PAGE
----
Of the twenty-five documentary films I have made, The Restless Hungarian is by far my largest endeavor. I have interviewed fifty people on three continents and visited twenty buildings that my father engineered. I have worked with Hungarian, German and Spanish translators to mine salient information from my parents’ letters and documents, and visited the graves of my ancestors in a Jewish cemetery outside Budapest. I have gone over thousands of 35mm negatives that my mother made with her Leica camera in the 1930s, 1940s, and 1950s, and scanned hundreds of them to piece together a visual record of my family in those decades. I have found archive film footage of the Holocaust and the Cold War, as well as footage of Budapest, Paris, and London in the 1930s, and La Paz, Chicago, and New York in the 1940s.

In the final stage of production I worked with sixteen talented Hungarian actors and a brilliant Hungarian crew to recreate dramatic, psychologically pivotal scenes from my own and my father’s childhoods. (Dispatches from the Hungarian film production are found in this blog.)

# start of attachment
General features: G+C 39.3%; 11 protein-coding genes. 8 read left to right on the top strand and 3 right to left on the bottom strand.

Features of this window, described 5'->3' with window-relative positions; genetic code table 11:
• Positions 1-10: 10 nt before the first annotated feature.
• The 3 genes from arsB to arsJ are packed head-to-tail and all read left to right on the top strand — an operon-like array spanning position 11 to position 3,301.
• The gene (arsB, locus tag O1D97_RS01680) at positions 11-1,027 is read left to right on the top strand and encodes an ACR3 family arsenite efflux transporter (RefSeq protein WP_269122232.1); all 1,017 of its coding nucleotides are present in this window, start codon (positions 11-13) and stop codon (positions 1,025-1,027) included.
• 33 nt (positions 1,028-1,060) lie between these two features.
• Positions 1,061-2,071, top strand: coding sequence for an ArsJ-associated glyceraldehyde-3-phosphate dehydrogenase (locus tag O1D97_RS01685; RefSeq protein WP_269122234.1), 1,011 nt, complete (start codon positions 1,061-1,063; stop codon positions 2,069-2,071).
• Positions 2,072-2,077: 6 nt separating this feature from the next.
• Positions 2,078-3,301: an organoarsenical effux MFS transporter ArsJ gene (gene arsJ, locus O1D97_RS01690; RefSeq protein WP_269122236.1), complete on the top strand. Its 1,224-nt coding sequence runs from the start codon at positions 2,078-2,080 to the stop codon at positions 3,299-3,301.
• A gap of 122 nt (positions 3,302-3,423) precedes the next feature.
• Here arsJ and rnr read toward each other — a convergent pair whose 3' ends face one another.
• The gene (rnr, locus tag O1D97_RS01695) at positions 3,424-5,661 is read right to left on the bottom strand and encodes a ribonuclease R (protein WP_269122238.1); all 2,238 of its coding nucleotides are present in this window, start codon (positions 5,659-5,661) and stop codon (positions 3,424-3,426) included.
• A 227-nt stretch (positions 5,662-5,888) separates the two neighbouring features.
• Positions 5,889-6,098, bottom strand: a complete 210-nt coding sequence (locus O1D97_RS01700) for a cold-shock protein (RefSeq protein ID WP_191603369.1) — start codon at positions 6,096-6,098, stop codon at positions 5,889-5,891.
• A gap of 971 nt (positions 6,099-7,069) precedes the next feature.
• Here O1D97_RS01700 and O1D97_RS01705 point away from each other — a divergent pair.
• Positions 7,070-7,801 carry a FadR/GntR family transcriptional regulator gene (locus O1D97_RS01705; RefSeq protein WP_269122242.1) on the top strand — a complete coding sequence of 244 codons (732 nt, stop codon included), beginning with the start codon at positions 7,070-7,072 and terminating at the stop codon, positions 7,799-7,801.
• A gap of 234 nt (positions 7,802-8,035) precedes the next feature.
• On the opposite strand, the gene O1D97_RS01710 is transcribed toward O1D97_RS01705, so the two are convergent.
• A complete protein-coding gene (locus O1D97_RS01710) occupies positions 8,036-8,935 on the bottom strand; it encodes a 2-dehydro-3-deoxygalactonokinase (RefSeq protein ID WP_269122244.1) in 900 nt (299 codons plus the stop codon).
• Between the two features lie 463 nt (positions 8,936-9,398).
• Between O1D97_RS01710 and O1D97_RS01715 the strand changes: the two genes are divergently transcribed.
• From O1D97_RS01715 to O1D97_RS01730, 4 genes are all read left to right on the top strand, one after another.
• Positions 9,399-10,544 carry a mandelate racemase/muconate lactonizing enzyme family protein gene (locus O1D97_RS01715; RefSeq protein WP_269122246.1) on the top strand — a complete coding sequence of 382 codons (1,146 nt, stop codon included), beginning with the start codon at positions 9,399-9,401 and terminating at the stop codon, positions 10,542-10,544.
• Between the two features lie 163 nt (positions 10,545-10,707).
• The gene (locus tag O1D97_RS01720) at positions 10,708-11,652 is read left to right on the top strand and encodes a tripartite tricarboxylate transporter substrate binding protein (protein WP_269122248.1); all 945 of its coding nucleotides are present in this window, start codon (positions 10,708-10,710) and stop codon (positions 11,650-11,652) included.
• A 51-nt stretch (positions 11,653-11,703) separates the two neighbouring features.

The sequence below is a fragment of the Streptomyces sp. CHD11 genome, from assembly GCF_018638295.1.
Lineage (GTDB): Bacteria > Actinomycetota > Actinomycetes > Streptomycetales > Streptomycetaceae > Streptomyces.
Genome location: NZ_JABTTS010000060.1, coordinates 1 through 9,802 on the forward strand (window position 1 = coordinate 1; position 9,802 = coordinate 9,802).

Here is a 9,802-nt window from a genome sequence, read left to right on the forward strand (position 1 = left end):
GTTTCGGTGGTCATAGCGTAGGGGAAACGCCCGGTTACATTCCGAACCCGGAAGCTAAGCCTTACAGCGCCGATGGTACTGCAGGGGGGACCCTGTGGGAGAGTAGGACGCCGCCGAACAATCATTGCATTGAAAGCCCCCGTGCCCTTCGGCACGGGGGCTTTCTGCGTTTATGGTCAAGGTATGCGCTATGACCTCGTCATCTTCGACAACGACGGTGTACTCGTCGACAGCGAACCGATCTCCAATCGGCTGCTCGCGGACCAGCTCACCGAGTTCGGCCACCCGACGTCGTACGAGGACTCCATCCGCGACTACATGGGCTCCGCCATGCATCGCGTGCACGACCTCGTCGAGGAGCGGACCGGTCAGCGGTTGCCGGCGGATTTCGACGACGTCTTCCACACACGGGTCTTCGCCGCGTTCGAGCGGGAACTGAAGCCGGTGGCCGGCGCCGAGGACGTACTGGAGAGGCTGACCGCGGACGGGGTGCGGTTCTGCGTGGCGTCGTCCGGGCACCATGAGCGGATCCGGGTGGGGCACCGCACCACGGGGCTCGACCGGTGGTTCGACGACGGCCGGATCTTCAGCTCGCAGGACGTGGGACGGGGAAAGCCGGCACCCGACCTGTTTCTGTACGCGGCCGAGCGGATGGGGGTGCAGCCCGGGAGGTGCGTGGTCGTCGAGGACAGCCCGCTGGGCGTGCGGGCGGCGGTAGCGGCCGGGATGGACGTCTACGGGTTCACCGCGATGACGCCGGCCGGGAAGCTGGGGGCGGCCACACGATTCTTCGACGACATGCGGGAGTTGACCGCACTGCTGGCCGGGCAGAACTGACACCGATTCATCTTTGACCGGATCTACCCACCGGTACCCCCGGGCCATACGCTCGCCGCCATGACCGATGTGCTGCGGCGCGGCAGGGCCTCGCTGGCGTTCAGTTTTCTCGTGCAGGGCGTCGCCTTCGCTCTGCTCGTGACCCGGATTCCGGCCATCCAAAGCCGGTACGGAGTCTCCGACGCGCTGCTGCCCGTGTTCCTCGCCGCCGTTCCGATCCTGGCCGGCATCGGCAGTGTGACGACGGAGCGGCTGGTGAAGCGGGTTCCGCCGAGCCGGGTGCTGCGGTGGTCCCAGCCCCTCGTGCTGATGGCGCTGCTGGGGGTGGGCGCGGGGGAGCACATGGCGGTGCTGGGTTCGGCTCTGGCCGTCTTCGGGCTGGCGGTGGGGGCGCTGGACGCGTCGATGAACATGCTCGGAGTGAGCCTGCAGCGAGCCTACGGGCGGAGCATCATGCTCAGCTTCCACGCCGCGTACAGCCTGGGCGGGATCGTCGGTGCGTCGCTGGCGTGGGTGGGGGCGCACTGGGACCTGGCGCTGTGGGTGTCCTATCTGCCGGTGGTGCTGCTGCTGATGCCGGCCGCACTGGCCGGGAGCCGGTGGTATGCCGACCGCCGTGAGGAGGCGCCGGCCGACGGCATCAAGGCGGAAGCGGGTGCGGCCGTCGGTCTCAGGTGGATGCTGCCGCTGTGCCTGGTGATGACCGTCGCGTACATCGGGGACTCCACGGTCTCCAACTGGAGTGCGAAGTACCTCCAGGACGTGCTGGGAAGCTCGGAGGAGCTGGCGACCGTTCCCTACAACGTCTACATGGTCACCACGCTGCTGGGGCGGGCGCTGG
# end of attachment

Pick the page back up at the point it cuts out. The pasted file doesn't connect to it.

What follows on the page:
It pleases me greatly that Hungarian members of my family have made creative contributions to the film. My cousin Pál Valentiny provided photographs, letters, and other documentation of my father’s early life. His three sons also participated. Gabor, a concert pianist, performed music by Chopin and Satie on the soundtrack. Andor, who looks exactly like me when I was eighteen, is an actor in the film, and was the assistant cameraman in Budapest. Tamás created the animation for “The Joy of Space” sequence in the film.

This project has taken me places I could never have imagined, both inside myself and out in the world.